This Engineer Has Recycled 50 Tons of Plastic Into Fuel

Sophie Hirsh - Author

Jun. 25 2019, Updated 12:47 p.m. ET

plastic recycling fuel
Source: istock

Only 9 percent of plastics worldwide actually get recycled — so the more people trying to improve that statistic, the better. One such person is Professor Satish Kumar, a mechanical engineer from Hyderabad, India. Over the past three years, Kumar has recycled more than 50 tons of plastic into fuel, which can power cars and airplanes. 

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The three-step recycling process is called plastic pyrolysis, and it occurs when plastic is heated, de-polymerised, gasified, and condensed, according to Deccan Chronicle. Kumar has spoken with a few news outlets since beginning this project in 2016 to explain how it works. 

“The process helps recycle plastic into diesel, aviation fuel, and petrol. About 500-kg of non-recyclable plastic can produce 400 liters of fuel," Kumar has said, according to News18. "It is a simple process which requires no water and doesn’t release wastewater. Neither does it pollute the air as the process happens in a vacuum."

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As explained by Deccan Chronicle, Kumar's process of plastic pyrolysis takes a variety of types of plastic — except for PVC (brittle, hard plastic used for things like construction) and PET (often used for water bottles) — and turns them into diesel, aviation fuel, and petrol. Those three synthetic fuels are each derived from fossil fuels, just like plastic is, so it makes sense that plastic could be turned into them. The various plastics do not need to be sorted before the process begins.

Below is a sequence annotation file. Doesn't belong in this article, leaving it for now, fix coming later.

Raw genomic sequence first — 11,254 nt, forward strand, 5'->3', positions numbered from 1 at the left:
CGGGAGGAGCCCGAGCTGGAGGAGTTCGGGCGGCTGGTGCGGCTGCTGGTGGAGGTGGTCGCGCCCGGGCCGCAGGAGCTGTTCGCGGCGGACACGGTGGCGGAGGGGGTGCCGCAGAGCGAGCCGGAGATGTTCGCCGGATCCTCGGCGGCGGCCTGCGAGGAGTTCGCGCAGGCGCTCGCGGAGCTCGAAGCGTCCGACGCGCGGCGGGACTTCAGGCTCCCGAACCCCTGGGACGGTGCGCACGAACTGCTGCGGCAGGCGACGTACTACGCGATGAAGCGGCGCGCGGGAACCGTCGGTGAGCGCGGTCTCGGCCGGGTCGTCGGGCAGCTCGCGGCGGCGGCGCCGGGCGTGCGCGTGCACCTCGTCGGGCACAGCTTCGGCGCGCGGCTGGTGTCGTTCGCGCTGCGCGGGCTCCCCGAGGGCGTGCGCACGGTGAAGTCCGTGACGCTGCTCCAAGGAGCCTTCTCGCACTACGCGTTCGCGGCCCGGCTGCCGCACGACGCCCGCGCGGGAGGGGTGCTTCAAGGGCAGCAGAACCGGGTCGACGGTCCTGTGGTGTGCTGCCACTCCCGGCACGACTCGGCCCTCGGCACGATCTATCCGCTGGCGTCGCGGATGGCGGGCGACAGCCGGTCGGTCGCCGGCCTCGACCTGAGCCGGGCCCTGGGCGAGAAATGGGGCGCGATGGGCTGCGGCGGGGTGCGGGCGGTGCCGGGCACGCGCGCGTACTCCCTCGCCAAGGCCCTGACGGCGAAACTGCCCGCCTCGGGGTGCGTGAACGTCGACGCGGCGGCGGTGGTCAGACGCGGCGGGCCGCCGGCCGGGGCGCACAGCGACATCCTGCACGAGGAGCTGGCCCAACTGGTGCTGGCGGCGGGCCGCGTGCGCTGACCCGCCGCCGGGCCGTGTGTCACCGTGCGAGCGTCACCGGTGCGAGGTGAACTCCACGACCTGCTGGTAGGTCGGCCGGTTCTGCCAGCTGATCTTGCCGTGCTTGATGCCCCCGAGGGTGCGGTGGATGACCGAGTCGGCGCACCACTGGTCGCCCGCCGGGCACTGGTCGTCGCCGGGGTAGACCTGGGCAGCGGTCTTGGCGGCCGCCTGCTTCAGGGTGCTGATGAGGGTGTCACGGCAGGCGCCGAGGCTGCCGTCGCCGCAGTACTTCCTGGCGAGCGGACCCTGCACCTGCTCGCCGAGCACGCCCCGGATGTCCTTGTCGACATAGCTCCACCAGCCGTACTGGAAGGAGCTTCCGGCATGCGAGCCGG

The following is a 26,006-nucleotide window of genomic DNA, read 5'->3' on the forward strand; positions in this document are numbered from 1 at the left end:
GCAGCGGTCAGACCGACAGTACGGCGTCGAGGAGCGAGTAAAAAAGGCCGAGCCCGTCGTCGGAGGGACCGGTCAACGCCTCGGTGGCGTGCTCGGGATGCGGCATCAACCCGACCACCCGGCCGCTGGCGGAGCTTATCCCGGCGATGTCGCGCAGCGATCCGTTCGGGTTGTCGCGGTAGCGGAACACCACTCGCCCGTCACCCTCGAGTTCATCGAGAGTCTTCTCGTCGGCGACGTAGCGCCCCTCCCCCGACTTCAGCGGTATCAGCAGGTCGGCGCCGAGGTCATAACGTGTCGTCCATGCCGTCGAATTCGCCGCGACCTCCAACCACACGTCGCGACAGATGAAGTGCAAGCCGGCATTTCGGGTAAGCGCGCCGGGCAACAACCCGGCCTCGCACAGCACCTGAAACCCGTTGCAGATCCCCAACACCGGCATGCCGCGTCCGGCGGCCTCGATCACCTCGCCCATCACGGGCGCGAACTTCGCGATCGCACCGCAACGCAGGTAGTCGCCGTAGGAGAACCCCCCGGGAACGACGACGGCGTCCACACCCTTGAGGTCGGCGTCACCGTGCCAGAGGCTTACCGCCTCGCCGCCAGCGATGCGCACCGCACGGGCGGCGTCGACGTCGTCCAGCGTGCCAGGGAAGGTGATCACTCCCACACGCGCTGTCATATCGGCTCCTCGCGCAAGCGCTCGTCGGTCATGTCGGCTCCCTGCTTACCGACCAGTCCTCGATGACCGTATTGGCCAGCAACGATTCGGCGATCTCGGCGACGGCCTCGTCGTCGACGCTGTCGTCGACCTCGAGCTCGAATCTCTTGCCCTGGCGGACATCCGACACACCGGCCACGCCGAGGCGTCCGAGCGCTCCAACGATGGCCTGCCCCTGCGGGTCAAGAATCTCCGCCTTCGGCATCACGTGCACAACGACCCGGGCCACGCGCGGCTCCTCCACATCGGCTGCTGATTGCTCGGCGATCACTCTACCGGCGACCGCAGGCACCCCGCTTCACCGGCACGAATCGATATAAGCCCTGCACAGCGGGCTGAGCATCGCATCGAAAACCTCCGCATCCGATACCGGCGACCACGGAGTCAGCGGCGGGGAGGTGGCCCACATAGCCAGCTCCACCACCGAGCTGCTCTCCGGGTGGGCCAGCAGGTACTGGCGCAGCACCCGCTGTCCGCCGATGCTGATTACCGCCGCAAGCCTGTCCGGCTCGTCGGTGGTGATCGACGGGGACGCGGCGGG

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The mechanical engineer has turned his hobby into a side hustle over the past few years, and he sells his fuel to local industries for up to 50 rupees ($0.72 USD) per liter. Kumar isn't selling it to power cars yet, but one local bakery buys his gas fuel to power its broiler, according to Deccan Chronicle.

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Plastic pyrolysis sounds pretty promising, especially considering Kumar's claim that the process does not pollute the atmosphere nor require any water. However, expert opinions on plastic pyrolysis vary. Non-profit the Low-Impact Living Initiative spoke with energy engineer Dr. Andrew Rollinson, and he argued that recycling plastic into fuel is actually not as sustainable as it sounds.

As Robinson explained, even if plastic pyrolysis becomes more common and eventually improves the (extremely flawed) plastic recycling process, that will only make people feel like it's OK to use more plastic. In actuality, what we need to do as humans is use less plastic, and not rely on recycling to clean up our plastic mess.

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On top of that, Robinson argued that pyrolysis requires more energy to be put in than what actually comes out, meaning it's not actually a sustainable form of recycling. Conversely, Kumar believes that his process has a low environmental impact. Overall, more research is needed to determine if plastic pyrolysis could actually help reduce the number of virgin plastic used on Earth, and therefore the climate crisis.

In the meantime, the solution is pretty clear: humans need to use less plastic. It's so important to achieve bans or limitations on single-use plastic at the governmental level, so contact your local leaders and ask them to follow in the footsteps of many other cities by banning single-use plastic. You can also write to corporations and companies and ask them to find alternatives to plastic, and you can make an effort to reduce your personal consumption of single-use plastic.

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